How To Be Safe In The Open Water

How To Be Safe In The Open Water

How far should a swimmer, parent, coach, race director, pilot or crew member go in ensuring safety in the open water?

How far do others go in ensuring safety in solo swims, relays, triathlons, open water swims and channel crossings?

How far are swimmers willing to push themselves in solo swims, relays, triathlons, open water swims and channel crossings? How much is too much?

At what point does a coach, pilot or crew member tell an athlete that (a) they should not start a swim, (b) they should delay a swim, or (c) they should call it a day?

What protocols and procedures are put in place when extremes in water temperature and conditions present themselves?

How does and should a race director postpone or cancel a race?

What should race directors and governing bodies do when a tragedy occurs in a sanctioned race?

What should race directors and governing bodies do when a tragedy occurs in a non-sanctioned race?

What are the statistics of accidents and deaths in open water swimming events around the world?

What requirements and recommendations are in place for channel swims in established bodies of water? What about bodies of water where there is no governing body?

What kind of products really work with jellyfish stings, especially with box jellyfish and Portuguese man o war? How are these products applied before, during and after the swim?

What medical equipment is used and recommended at an open water swim?

What’s a Shark Shield, Electronic Shark Defense System, MySwimIt, Swim Safety Device or prop guard?

How are glow sticks applied? What colors are best to use?

What are the advantages of a kayak vs. a paddleboard?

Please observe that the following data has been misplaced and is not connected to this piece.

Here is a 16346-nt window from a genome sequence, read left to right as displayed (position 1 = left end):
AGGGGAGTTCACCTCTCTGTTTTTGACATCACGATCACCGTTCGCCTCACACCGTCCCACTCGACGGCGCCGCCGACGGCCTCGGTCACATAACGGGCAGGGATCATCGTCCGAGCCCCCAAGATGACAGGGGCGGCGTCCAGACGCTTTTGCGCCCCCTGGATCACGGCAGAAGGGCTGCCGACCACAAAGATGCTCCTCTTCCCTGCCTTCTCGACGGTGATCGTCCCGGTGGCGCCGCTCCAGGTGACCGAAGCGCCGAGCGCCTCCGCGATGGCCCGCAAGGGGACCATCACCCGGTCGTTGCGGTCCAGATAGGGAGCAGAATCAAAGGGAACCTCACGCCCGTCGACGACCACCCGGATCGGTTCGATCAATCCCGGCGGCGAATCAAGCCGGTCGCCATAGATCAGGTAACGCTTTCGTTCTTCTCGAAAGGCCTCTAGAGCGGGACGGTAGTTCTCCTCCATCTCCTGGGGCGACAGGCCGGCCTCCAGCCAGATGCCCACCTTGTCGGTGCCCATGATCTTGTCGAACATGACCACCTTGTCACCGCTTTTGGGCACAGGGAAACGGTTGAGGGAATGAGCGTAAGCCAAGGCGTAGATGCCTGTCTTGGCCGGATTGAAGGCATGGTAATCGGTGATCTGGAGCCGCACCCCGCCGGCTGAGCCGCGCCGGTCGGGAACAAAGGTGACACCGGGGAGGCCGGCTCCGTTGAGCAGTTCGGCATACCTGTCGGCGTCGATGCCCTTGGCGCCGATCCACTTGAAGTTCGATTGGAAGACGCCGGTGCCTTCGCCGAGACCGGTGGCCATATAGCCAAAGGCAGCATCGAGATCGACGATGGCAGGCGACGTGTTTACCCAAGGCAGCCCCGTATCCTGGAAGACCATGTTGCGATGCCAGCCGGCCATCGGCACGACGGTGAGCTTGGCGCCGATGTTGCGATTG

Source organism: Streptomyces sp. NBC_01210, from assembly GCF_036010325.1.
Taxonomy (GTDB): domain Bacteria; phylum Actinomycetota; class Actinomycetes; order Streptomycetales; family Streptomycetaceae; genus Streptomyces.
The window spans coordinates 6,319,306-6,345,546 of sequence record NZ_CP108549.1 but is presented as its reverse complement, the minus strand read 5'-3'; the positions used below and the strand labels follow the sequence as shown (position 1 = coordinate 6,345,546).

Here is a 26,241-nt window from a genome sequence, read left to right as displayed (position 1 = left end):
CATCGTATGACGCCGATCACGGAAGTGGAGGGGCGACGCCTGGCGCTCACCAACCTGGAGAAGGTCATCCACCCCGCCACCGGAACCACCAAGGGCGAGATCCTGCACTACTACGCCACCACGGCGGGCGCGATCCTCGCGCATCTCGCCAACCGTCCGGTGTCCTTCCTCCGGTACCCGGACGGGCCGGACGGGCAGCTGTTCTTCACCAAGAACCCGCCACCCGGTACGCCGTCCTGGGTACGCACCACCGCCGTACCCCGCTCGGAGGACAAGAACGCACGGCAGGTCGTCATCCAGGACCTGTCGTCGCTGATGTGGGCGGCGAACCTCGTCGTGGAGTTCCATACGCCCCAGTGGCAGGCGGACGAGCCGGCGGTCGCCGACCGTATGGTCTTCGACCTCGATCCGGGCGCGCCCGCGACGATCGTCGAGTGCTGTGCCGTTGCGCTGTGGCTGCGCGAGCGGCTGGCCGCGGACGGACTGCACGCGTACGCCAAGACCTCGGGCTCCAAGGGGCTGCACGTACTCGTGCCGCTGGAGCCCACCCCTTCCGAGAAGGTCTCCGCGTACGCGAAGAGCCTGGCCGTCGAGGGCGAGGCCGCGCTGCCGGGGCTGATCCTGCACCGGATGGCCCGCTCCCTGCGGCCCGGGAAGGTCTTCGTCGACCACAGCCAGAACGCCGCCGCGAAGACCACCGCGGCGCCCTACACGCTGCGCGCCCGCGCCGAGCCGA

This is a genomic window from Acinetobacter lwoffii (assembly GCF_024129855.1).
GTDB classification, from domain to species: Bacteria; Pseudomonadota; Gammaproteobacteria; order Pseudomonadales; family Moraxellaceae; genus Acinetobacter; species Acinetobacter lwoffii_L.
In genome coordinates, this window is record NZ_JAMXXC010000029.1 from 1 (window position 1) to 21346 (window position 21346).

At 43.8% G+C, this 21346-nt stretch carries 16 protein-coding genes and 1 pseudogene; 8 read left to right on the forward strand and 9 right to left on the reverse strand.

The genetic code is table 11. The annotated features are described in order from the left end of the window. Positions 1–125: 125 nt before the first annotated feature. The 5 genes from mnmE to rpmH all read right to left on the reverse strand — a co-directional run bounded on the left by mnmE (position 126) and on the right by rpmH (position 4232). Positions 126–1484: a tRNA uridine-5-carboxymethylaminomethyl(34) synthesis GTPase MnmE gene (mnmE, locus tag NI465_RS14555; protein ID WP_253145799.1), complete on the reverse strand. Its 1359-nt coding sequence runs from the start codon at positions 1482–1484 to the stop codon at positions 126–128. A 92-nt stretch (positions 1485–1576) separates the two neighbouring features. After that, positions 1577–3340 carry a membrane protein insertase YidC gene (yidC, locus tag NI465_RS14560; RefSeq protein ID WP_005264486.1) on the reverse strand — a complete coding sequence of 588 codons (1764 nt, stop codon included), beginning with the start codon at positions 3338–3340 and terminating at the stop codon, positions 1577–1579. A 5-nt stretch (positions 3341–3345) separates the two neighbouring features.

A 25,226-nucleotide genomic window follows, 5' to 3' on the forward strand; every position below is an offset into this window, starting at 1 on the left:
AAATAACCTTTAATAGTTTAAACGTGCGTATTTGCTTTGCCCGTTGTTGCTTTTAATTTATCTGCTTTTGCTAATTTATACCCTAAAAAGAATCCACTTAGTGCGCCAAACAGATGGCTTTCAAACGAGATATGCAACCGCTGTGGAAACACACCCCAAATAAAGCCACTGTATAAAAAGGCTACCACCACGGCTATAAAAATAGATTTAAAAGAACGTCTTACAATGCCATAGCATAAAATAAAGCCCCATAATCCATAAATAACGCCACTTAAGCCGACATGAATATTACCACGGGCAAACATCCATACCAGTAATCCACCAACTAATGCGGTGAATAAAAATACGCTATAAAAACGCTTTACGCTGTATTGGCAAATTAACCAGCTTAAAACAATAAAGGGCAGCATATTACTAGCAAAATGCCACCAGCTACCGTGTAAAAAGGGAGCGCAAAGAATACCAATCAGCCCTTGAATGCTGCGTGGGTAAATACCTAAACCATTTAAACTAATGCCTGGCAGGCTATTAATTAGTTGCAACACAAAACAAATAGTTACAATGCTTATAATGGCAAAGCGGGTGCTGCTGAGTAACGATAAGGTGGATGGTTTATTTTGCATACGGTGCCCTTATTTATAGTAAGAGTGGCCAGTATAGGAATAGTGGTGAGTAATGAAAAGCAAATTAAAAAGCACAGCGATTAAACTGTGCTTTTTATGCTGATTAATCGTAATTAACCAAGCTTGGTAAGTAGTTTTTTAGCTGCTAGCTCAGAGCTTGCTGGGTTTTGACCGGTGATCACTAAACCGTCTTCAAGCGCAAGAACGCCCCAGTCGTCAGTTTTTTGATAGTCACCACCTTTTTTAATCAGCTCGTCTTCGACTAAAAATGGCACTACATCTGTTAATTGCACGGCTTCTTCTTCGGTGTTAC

Why should a coach have a whistle?

How should crew members or an open water swimming coach be selected?

How have some close calls been averted from afterdrop with hypothermic swimmers to heat stroke with hyperthermic swimmers?

What happens when hundreds or thousands of athletes are in the open water at the same time?

Why is stroke per minute a valuable parameter to know and monitor? How can stroke per minute serve as a safety guideline?

Sharks: what are their behavior patterns? What basic information should swimmers, coaches, race directors, parents and administrators know about them?

Those will be some of the open water swimming issues raised and questions discussed at the 2012 Global Open Water Swimming Conference in safety panels headed by Forrest Nelson, president of the Catalina Channel Swimming Federation, Dr. Marcy MacDonald, a 12-time English Channel swimmer and physician, Ned Denison, an International Marathon Swimming Hall of Fame Honour Administrator, Michael Read MBE, president of the Channel Swimming Association, Ram Barkai, president of the International Ice Swimming Association, and some of the leading race directors around the world from San Francisco and South Africa to Boston and Brazil.

The information presented at the Global Open Water Swimming Conference on September 21-22 on the Queen Mary in Long Beach, California will be eye-opening and educational. The answers may also be controversial and debatable.

But in light of the recent tragedies in the triathlon and open water swimming world, it is also time and opportunity for the global open water swimming community to gather together, present their experiences, discuss best practices and share protocols, procedures and policies around the world with each other. From extreme swims with water temperatures ranging from 3°C – 32°C to events with high surf and unexpected currents, the community can help each other in most valuable ways.

To share is to care.

To register for the 2012 Global Open Water Swimming Conference, visit here.

Copyright © 2012 by World Open Water Swimming Association
Steven Munatones